ENGLISH POETRY 1579-1830: SPENSER AND THE TRADITION
Anonymous, "To Mrs. Montague, occasion'd by the Author's having paid her a Visit just after seeing the Tomb of Shakespeare" General Evening Post (4 September 1787).
1764: Alexander Carlyle
1772: Hester Mulso Chapone
1773: Hester Mulso Chapone
1775: Horace Walpole
1775: Samuel Jackson Pratt
1778: Frances Burney
1779: Edward Jerningham
1780: Rev. Richard Graves
1782: Rev. Robert Potter
1783: Helen Maria Williams
1784: James Beattie
1785: Edward Jerningham
1786: Hannah More
1787: Henry Erskine
1788: William Cowper
1791: James Boswell
1797: A Lady
1800: James Beattie
1800: J. W.
1810 ca.: George Hardinge
1811: Melesina Chenevix Trench
1812: John Nichols
1817: John Keats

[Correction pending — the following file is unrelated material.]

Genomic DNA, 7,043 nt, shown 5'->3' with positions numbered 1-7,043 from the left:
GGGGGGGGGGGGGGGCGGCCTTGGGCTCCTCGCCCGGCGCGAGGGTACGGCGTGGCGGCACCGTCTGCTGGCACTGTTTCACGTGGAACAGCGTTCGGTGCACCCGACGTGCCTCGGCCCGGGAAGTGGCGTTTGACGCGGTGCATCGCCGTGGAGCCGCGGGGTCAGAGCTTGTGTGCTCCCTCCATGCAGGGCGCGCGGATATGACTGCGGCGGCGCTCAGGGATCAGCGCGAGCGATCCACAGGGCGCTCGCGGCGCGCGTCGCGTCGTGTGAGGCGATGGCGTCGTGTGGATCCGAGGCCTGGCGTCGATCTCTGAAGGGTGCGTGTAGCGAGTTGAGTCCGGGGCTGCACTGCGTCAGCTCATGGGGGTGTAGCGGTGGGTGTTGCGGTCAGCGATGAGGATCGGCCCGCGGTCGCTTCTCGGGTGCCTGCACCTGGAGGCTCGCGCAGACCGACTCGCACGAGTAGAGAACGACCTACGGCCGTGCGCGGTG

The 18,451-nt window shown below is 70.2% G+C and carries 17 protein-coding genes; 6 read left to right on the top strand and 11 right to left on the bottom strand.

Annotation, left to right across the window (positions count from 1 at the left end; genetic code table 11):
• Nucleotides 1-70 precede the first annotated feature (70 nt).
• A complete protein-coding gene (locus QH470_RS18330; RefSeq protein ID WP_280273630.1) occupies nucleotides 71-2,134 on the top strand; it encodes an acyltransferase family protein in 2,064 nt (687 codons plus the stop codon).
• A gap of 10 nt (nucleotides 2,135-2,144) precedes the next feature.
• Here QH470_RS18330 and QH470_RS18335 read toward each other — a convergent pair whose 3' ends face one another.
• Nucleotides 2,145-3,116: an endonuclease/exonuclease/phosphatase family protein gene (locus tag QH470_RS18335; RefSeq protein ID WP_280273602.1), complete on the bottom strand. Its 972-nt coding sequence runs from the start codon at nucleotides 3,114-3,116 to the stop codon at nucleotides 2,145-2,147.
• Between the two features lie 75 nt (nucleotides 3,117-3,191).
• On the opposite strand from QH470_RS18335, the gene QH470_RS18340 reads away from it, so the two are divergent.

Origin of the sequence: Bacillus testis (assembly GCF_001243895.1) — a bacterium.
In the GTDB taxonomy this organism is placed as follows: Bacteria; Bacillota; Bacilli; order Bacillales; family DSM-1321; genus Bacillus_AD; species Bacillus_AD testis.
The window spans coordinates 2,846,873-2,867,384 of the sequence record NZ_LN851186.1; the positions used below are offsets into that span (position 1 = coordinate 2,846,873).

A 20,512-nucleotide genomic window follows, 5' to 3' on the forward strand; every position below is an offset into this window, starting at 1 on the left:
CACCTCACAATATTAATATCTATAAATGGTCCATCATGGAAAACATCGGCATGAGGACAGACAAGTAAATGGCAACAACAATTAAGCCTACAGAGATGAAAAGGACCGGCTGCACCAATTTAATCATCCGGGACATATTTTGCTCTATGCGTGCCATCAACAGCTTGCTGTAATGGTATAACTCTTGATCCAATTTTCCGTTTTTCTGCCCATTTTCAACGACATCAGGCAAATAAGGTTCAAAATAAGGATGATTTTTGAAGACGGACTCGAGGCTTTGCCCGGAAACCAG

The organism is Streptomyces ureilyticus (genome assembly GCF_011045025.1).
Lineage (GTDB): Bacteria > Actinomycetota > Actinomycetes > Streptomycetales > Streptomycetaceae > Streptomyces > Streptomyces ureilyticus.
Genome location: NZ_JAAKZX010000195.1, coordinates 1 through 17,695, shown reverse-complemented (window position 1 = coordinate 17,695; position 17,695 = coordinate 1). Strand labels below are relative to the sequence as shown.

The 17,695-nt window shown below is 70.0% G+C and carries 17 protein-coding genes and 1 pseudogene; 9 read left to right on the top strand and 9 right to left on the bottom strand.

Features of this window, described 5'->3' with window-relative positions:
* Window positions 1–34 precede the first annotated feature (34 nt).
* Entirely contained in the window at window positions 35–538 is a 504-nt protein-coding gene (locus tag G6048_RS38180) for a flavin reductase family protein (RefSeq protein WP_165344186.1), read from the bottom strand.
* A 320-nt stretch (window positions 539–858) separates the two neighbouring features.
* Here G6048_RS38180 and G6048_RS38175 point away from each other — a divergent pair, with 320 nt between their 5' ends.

1832: John Taylor Esq.
1855: Sarah Josepha Hale
As late I sought with ardour keen,
Where still lone Avon wails her SHAKESPEARE dead;
With sorrowing heart I view'd the joyless scene,
"And is," I cried! "the Bard's creation fled!"
His elves, that frolick'd in the star-light sheen,
Creep to their acorn cups, and hide their head;
And "the quaint mazes on the wanton green"
All undistinguish'd lie, "for lack of tread."
Pensive I wept; when, issuing from the tomb,
This welcome voice I heard, or seem'd to hear,
"What boots to me thy sorrow's fruitless gloom,"
To me, 'a kneaded clod,' thy unavailing tear?
Go rather, with pure joy and rev'rence due,
My SPIRIT seek, that lives in MONTAGUE!"